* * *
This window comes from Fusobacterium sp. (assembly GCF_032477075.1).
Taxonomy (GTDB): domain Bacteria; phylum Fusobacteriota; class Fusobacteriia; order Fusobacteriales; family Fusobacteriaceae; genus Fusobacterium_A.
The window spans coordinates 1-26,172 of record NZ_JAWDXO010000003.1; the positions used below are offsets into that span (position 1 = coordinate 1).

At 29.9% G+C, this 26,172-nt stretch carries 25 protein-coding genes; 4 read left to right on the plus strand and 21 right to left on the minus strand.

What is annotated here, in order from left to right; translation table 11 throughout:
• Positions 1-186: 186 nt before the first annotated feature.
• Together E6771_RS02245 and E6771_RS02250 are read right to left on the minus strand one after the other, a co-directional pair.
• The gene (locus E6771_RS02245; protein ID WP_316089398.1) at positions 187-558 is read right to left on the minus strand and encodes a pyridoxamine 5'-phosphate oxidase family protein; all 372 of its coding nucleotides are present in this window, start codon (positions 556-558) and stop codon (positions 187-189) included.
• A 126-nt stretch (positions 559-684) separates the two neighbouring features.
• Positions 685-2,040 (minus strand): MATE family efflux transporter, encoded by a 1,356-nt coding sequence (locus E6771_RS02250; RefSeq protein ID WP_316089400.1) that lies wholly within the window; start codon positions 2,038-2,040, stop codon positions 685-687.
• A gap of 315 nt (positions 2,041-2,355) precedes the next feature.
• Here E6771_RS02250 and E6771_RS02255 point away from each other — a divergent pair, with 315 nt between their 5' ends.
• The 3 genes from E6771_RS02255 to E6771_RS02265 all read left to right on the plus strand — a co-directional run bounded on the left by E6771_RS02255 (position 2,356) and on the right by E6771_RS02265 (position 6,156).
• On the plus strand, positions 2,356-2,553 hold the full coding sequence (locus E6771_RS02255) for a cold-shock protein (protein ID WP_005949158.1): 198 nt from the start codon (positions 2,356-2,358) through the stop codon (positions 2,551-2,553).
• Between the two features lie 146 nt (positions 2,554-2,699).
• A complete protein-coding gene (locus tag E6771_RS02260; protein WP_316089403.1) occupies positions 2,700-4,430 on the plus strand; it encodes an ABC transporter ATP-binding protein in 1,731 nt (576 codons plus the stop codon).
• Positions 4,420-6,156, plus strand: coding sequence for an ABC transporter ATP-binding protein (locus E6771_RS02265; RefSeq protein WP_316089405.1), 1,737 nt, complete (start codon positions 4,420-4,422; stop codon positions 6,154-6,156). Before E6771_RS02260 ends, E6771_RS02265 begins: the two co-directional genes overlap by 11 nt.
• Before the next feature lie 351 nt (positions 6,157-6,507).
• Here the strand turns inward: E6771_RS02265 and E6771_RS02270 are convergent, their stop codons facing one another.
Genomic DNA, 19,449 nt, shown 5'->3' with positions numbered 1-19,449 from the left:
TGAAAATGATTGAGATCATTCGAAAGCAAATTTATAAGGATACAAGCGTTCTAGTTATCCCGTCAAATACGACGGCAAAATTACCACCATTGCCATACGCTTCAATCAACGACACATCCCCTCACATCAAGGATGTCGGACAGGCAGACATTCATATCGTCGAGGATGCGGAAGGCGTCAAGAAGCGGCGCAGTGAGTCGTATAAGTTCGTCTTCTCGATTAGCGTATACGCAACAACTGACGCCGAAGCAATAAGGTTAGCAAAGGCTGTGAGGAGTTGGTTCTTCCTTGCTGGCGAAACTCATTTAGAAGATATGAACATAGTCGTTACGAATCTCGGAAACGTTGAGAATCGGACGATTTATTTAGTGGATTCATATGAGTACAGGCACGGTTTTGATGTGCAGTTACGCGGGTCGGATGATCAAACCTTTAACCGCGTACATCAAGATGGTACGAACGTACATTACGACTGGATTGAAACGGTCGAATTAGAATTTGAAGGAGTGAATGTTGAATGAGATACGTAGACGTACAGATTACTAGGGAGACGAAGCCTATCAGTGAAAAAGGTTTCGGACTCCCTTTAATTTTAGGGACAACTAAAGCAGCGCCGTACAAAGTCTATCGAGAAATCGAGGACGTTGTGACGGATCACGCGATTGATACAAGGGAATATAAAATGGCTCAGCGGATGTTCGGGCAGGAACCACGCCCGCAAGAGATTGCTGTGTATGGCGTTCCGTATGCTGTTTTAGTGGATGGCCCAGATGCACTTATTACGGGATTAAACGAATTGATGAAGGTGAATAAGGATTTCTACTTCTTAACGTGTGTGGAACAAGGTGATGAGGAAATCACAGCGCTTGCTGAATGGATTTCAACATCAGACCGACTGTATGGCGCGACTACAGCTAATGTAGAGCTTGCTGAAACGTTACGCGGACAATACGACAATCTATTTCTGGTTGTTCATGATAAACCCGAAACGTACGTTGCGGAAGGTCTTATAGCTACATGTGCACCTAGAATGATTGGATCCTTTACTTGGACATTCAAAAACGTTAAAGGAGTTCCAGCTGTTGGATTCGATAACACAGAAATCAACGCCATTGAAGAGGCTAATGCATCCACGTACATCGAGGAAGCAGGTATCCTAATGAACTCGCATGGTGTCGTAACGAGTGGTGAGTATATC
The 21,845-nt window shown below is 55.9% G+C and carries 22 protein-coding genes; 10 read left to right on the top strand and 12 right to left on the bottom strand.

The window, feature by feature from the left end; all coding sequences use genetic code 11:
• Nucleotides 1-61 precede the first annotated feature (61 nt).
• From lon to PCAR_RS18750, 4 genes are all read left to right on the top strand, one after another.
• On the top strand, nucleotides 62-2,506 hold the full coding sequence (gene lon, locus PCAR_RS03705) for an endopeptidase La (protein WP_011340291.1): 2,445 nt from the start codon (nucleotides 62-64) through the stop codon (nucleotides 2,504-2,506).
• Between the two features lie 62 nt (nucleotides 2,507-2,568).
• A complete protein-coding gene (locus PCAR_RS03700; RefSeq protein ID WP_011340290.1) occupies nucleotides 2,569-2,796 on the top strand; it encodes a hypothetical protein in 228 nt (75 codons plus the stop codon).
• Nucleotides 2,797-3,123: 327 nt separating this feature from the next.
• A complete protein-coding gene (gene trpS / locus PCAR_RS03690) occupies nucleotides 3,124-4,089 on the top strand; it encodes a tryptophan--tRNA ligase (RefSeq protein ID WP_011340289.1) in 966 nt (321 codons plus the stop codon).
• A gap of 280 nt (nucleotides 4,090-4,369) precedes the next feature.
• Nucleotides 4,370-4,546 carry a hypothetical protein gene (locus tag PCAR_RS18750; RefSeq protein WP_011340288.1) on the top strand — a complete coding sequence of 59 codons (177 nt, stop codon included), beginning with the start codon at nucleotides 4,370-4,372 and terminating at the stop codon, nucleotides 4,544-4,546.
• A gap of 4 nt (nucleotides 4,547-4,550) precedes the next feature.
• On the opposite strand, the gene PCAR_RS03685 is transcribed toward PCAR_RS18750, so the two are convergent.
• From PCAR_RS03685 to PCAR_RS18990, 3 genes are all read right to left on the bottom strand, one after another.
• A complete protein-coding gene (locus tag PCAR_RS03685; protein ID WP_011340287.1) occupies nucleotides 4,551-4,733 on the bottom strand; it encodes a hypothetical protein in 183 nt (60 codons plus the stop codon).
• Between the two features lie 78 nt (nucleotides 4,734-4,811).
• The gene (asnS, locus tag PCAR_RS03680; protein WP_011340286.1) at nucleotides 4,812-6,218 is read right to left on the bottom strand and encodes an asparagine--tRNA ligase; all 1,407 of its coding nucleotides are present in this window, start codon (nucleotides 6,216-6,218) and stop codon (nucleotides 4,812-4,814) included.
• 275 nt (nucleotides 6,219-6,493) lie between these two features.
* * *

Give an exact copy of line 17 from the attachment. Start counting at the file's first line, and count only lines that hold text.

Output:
• Positions 4,420-6,156, plus strand: coding sequence for an ABC transporter ATP-binding protein (locus E6771_RS02265; RefSeq protein WP_316089405.1), 1,737 nt, complete (start codon positions 4,420-4,422; stop codon positions 6,154-6,156). Before E6771_RS02260 ends, E6771_RS02265 begins: the two co-directional genes overlap by 11 nt.